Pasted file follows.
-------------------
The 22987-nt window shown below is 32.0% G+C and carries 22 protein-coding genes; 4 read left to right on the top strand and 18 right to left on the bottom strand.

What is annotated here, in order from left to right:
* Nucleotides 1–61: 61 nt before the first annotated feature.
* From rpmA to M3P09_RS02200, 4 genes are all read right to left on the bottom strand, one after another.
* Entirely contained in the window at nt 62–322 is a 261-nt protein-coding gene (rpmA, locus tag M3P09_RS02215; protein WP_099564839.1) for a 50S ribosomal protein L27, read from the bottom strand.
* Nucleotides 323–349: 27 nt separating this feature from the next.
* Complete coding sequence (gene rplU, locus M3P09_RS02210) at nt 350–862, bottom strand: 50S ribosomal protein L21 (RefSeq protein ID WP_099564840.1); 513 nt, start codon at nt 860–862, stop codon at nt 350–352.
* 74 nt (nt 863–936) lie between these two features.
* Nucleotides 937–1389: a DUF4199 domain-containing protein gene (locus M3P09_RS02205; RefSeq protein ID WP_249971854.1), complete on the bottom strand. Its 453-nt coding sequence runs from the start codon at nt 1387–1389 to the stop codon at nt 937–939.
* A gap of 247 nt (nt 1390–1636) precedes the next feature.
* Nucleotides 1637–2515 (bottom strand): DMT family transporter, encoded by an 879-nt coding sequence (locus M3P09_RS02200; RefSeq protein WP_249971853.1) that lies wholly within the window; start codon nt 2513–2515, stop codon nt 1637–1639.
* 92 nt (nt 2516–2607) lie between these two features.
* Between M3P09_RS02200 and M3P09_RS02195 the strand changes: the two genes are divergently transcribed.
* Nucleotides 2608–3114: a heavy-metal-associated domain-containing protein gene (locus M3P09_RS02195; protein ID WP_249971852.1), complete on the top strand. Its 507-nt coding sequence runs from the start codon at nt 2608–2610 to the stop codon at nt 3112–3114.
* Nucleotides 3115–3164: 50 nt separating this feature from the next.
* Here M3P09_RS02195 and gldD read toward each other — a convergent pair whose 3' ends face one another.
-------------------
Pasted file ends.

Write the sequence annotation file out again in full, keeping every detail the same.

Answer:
The 22987-nt window shown below is 32.0% G+C and carries 22 protein-coding genes; 4 read left to right on the top strand and 18 right to left on the bottom strand.

What is annotated here, in order from left to right:
* Nucleotides 1–61: 61 nt before the first annotated feature.
* From rpmA to M3P09_RS02200, 4 genes are all read right to left on the bottom strand, one after another.
* Entirely contained in the window at nt 62–322 is a 261-nt protein-coding gene (rpmA, locus tag M3P09_RS02215; protein WP_099564839.1) for a 50S ribosomal protein L27, read from the bottom strand.
* Nucleotides 323–349: 27 nt separating this feature from the next.
* Complete coding sequence (gene rplU, locus M3P09_RS02210) at nt 350–862, bottom strand: 50S ribosomal protein L21 (RefSeq protein ID WP_099564840.1); 513 nt, start codon at nt 860–862, stop codon at nt 350–352.
* 74 nt (nt 863–936) lie between these two features.
* Nucleotides 937–1389: a DUF4199 domain-containing protein gene (locus M3P09_RS02205; RefSeq protein ID WP_249971854.1), complete on the bottom strand. Its 453-nt coding sequence runs from the start codon at nt 1387–1389 to the stop codon at nt 937–939.
* A gap of 247 nt (nt 1390–1636) precedes the next feature.
* Nucleotides 1637–2515 (bottom strand): DMT family transporter, encoded by an 879-nt coding sequence (locus M3P09_RS02200; RefSeq protein WP_249971853.1) that lies wholly within the window; start codon nt 2513–2515, stop codon nt 1637–1639.
* 92 nt (nt 2516–2607) lie between these two features.
* Between M3P09_RS02200 and M3P09_RS02195 the strand changes: the two genes are divergently transcribed.
* Nucleotides 2608–3114: a heavy-metal-associated domain-containing protein gene (locus M3P09_RS02195; protein ID WP_249971852.1), complete on the top strand. Its 507-nt coding sequence runs from the start codon at nt 2608–2610 to the stop codon at nt 3112–3114.
* Nucleotides 3115–3164: 50 nt separating this feature from the next.
* Here M3P09_RS02195 and gldD read toward each other — a convergent pair whose 3' ends face one another.